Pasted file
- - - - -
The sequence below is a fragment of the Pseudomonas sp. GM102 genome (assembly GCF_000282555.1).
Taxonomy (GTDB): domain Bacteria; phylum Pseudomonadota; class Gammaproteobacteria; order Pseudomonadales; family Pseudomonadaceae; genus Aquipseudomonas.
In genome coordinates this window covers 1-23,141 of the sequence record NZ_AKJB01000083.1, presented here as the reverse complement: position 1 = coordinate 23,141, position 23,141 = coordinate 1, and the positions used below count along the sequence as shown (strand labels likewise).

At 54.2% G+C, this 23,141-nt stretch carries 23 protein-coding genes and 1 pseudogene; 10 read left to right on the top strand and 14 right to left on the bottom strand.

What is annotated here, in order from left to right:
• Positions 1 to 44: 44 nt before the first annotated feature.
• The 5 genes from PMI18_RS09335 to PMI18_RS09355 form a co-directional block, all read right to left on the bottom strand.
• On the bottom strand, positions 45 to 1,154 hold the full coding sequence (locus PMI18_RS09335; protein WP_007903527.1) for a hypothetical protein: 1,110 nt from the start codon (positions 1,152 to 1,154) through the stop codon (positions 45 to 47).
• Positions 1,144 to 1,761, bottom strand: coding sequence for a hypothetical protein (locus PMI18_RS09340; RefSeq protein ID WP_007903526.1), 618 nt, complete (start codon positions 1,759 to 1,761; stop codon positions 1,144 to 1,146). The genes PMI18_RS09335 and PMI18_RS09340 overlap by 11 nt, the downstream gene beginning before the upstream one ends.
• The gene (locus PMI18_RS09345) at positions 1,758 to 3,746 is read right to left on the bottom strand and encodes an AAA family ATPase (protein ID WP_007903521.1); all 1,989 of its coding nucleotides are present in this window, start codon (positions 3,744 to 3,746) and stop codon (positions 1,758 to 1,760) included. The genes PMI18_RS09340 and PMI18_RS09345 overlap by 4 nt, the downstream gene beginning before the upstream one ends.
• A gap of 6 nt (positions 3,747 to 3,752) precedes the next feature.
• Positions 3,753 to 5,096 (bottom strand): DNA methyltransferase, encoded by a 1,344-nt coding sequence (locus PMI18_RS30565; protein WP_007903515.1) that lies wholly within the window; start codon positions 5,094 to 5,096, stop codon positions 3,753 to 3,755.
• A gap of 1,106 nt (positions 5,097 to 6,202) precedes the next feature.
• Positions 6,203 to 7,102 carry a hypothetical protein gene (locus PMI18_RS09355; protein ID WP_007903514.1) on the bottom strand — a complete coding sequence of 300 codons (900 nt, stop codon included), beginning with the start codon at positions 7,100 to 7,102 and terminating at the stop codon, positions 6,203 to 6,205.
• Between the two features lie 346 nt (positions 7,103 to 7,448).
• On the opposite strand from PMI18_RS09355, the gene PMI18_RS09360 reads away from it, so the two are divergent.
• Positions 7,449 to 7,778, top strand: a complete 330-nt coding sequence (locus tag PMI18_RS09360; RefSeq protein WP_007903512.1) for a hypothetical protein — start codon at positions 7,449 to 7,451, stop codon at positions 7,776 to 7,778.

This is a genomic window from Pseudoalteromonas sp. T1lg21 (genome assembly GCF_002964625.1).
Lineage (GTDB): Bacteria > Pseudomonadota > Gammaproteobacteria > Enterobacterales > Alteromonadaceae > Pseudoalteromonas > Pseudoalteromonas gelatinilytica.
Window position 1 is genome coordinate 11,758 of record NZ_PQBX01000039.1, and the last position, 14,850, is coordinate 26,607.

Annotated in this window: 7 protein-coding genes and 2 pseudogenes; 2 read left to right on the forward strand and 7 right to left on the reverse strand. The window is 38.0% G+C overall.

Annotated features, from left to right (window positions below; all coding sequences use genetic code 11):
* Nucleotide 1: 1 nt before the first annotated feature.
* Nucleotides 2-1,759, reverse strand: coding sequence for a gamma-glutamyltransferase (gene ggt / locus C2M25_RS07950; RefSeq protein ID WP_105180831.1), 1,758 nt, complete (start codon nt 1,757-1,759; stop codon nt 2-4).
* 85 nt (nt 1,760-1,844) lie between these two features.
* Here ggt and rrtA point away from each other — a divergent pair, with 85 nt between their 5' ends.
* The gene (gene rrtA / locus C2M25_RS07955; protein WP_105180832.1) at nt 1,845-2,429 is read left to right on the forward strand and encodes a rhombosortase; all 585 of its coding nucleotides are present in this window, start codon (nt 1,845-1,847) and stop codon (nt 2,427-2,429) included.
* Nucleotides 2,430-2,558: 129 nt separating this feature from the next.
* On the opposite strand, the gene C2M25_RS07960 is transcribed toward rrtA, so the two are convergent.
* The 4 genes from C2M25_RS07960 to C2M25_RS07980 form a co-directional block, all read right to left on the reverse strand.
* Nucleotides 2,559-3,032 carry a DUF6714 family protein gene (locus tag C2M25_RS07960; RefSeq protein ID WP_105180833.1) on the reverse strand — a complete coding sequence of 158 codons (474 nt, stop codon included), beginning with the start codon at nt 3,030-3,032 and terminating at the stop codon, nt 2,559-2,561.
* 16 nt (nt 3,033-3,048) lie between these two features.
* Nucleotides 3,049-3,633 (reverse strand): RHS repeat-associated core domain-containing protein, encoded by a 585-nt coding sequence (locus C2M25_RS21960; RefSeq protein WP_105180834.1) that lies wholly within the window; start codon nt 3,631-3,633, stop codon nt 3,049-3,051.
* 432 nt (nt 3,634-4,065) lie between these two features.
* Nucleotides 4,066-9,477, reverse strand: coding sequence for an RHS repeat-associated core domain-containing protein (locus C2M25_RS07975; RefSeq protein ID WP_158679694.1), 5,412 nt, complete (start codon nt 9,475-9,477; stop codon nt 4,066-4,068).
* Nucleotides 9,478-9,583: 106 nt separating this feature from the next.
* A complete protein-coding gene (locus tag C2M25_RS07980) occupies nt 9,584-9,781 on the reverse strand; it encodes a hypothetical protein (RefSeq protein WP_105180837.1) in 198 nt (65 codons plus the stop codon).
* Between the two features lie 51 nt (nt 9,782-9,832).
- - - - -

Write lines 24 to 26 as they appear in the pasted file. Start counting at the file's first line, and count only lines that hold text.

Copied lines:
* Nucleotides 2-1,759, reverse strand: coding sequence for a gamma-glutamyltransferase (gene ggt / locus C2M25_RS07950; RefSeq protein ID WP_105180831.1), 1,758 nt, complete (start codon nt 1,757-1,759; stop codon nt 2-4).
* 85 nt (nt 1,760-1,844) lie between these two features.
* Here ggt and rrtA point away from each other — a divergent pair, with 85 nt between their 5' ends.